Labor stuck to the plan for several months. At the party conference a year later, Starmer announced that a significant portion of the money would be spent on a new national energy company, known as Great British Energy. Other plans included a new sovereign wealth fund to invest in green projects and a £6 billion-a-year home insulation program to improve the energy efficiency of 19 million properties.

Gradually, however, senior Labor officials became nervous. After Liz Truss's turbulent 45 days in power, Labour's pitch to voters was no longer to be the party of radical change, but rather to provide reassurance where the Conservatives offered turmoil.

Truss' economic plans, coupled with the war in Ukraine and rising inflation, have seen interest rates on UK government debt rise from just over 1% at the start of 2022 to 4.5 % in mid-2023.

Reeves was increasingly concerned about the economic consequences of the £28 billion policy, particularly after a crucial meeting she had in Washington DC in June 2023 with Janet Yellen, the US Treasury Secretary. People briefed on that meeting told the Guardian that Yellen warned Reeves about the Biden administration's mistake in announcing major new climate investments without first reforming planning laws so they can be built .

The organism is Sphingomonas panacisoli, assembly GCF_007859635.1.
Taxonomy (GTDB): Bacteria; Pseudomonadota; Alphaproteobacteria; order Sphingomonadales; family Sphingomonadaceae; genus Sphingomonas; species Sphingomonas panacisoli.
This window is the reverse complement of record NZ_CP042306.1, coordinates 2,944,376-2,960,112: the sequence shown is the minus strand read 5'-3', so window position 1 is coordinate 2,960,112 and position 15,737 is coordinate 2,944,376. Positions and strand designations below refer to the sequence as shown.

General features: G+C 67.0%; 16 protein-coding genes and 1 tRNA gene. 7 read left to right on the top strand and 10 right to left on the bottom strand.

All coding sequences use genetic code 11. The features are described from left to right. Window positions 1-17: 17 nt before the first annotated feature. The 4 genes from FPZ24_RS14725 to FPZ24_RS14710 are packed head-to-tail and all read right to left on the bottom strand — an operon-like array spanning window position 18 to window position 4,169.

Reeves returned from that trip determined to make a change. She wrote an article for The Times announcing that the £28 billion figure would not be reached until the second half of the Parliament, and that it would only be reached if Labor could keep its promise to reduce the debt as a percentage of economic output at the end. over a period of five years.

Given that forecasts at the time predicted that the government would only be able to borrow an extra £6 billion a year while reducing its debt over that period, Reeves' announcement virtually killed his original policy.

Decision time

And yet Labor politicians continued to use the £28 billion figure, putting the party in the awkward position of defending a figure they had no intention of reaching and could not say how it would be achieved. would be spent.

Shadow ministers and advisers began to present their ideas on how to change the policy. Some wanted to throw it out completely. Others wanted to use the money to fund other capital projects, like new schools and roads. Some have suggested consolidating all existing spending commitments into one bill and dropping the rest.

As Starmer's entourage argued over what should happen, the leader continued to publicly defend him. “It is absolutely clear to me that the Conservatives are trying to weaponize this issue, the £28 billion,” he said in January. “That’s a fight I want to have… If they want that fight on borrowing to invest, I’m absolutely up for that fight.”